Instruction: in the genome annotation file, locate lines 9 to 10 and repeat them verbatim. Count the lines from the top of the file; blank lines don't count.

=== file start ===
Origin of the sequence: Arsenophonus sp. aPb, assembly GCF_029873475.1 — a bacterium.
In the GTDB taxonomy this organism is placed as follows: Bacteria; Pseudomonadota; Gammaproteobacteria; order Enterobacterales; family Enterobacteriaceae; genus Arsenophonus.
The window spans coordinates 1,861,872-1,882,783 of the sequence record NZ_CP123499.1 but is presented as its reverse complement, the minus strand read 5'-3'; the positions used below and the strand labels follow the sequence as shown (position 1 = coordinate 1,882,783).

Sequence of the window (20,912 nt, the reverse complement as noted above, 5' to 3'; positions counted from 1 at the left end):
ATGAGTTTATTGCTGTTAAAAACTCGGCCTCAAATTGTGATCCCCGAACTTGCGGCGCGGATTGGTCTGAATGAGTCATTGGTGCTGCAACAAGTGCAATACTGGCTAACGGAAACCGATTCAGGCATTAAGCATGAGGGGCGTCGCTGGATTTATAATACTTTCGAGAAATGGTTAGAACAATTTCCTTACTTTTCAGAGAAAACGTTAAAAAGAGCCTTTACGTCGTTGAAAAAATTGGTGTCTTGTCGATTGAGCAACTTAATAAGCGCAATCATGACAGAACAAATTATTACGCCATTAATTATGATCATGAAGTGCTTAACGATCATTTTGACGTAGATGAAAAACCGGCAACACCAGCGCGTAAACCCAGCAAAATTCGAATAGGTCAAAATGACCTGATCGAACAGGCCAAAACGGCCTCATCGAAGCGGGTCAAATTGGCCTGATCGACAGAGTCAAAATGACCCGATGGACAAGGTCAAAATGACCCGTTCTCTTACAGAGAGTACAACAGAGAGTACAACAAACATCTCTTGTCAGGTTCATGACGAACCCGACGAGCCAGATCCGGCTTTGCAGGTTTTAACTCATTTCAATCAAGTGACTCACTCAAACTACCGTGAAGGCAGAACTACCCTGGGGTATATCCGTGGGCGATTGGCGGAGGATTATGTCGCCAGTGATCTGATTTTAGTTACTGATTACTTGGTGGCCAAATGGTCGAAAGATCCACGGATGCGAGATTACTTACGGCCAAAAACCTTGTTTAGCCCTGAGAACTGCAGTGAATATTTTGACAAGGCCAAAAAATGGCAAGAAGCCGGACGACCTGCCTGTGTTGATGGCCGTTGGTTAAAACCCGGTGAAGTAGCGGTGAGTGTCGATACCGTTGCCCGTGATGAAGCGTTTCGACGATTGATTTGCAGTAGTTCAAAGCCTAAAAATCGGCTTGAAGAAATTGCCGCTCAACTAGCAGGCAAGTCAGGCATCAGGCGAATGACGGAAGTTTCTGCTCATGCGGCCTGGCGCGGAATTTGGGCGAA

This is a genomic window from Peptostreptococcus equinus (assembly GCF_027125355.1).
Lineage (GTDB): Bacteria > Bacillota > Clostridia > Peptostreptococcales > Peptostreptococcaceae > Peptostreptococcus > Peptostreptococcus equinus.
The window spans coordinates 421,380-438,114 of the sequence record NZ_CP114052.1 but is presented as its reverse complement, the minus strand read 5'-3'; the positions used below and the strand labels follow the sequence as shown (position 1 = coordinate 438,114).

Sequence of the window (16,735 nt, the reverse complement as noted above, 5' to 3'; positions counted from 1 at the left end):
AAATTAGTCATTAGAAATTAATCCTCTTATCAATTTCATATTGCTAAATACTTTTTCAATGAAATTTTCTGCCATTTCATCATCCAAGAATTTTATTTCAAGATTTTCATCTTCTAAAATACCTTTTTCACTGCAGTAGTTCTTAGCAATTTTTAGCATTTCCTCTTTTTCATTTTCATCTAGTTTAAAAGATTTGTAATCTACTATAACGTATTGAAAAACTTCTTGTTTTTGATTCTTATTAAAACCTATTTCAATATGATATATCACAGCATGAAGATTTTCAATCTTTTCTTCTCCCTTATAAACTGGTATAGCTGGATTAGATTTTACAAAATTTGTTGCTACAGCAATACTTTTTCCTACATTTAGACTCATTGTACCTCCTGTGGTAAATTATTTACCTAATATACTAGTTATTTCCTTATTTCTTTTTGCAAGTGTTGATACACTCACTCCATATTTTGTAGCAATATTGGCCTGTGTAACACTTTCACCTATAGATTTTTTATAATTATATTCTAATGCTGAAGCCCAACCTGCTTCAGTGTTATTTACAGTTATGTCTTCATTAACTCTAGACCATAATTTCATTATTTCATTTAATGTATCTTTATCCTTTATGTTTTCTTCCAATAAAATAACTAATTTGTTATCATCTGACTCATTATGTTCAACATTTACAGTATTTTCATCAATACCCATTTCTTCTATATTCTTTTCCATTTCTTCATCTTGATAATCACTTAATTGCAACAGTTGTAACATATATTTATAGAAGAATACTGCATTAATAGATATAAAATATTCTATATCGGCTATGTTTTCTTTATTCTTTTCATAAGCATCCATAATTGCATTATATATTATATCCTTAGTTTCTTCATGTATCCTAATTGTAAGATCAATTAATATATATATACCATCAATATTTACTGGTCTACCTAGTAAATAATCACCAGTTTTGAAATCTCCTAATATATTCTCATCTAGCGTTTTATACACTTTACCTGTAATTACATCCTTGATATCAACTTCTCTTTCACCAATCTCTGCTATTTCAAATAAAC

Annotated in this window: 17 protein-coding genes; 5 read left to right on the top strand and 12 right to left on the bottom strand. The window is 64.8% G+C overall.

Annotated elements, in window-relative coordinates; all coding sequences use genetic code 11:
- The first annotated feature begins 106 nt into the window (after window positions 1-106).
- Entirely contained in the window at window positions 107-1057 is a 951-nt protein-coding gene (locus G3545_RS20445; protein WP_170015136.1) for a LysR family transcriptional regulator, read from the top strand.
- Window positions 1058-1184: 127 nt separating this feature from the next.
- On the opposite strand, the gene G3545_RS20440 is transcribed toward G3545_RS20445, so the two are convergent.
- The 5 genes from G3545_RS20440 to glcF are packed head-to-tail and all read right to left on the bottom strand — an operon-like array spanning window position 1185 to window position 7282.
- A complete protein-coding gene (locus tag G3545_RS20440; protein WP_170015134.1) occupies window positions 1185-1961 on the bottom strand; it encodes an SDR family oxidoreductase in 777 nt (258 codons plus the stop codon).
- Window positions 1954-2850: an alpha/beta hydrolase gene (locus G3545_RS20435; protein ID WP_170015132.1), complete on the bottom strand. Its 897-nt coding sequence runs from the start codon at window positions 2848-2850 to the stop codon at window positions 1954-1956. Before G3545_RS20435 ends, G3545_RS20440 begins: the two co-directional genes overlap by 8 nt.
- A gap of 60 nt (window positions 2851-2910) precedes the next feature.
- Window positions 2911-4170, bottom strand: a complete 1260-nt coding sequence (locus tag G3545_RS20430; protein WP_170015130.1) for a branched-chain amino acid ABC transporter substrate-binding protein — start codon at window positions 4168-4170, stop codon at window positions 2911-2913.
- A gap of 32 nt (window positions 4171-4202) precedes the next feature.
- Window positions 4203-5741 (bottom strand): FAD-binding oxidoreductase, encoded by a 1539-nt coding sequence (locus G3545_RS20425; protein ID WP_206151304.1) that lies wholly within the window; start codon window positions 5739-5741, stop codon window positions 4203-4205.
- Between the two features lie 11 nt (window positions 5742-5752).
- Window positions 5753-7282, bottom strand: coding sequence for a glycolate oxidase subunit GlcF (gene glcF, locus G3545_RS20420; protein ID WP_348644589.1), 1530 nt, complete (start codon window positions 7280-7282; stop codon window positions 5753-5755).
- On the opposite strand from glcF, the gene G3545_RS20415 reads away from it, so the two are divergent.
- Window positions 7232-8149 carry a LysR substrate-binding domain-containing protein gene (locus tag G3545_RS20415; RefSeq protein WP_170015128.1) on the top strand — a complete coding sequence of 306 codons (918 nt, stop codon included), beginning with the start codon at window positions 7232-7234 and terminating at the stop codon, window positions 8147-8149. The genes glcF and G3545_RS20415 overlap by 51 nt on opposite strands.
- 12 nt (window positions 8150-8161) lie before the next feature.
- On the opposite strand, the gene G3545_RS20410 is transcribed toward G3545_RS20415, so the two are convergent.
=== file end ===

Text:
Sequence of the window (16,735 nt, the reverse complement as noted above, 5' to 3'; positions counted from 1 at the left end):
AAATTAGTCATTAGAAATTAATCCTCTTATCAATTTCATATTGCTAAATACTTTTTCAATGAAATTTTCTGCCATTTCATCATCCAAGAATTTTATTTCAAGATTTTCATCTTCTAAAATACCTTTTTCACTGCAGTAGTTCTTAGCAATTTTTAGCATTTCCTCTTTTTCATTTTCATCTAGTTTAAAAGATTTGTAATCTACTATAACGTATTGAAAAACTTCTTGTTTTTGATTCTTATTAAAACCTATTTCAATATGATATATCACAGCATGAAGATTTTCAATCTTTTCTTCTCCCTTATAAACTGGTATAGCTGGATTAGATTTTACAAAATTTGTTGCTACAGCAATACTTTTTCCTACATTTAGACTCATTGTACCTCCTGTGGTAAATTATTTACCTAATATACTAGTTATTTCCTTATTTCTTTTTGCAAGTGTTGATACACTCACTCCATATTTTGTAGCAATATTGGCCTGTGTAACACTTTCACCTATAGATTTTTTATAATTATATTCTAATGCTGAAGCCCAACCTGCTTCAGTGTTATTTACAGTTATGTCTTCATTAACTCTAGACCATAATTTCATTATTTCATTTAATGTATCTTTATCCTTTATGTTTTCTTCCAATAAAATAACTAATTTGTTATCATCTGACTCATTATGTTCAACATTTACAGTATTTTCATCAATACCCATTTCTTCTATATTCTTTTCCATTTCTTCATCTTGATAATCACTTAATTGCAACAGTTGTAACATATATTTATAGAAGAATACTGCATTAATAGATATAAAATATTCTATATCGGCTATGTTTTCTTTATTCTTTTCATAAGCATCCATAATTGCATTATATATTATATCCTTAGTTTCTTCATGTATCCTAATTGTAAGATCAATTAATATATATATACCATCAATATTTACTGGTCTACCTAGTAAATAATCACCAGTTTTGAAATCTCCTAATATATTCTCATCTAGCGTTTTATACACTTTACCTGTAATTACATCCTTGATATCAACTTCTCTTTCACCAATCTCTGCTATTTCAAATAAAC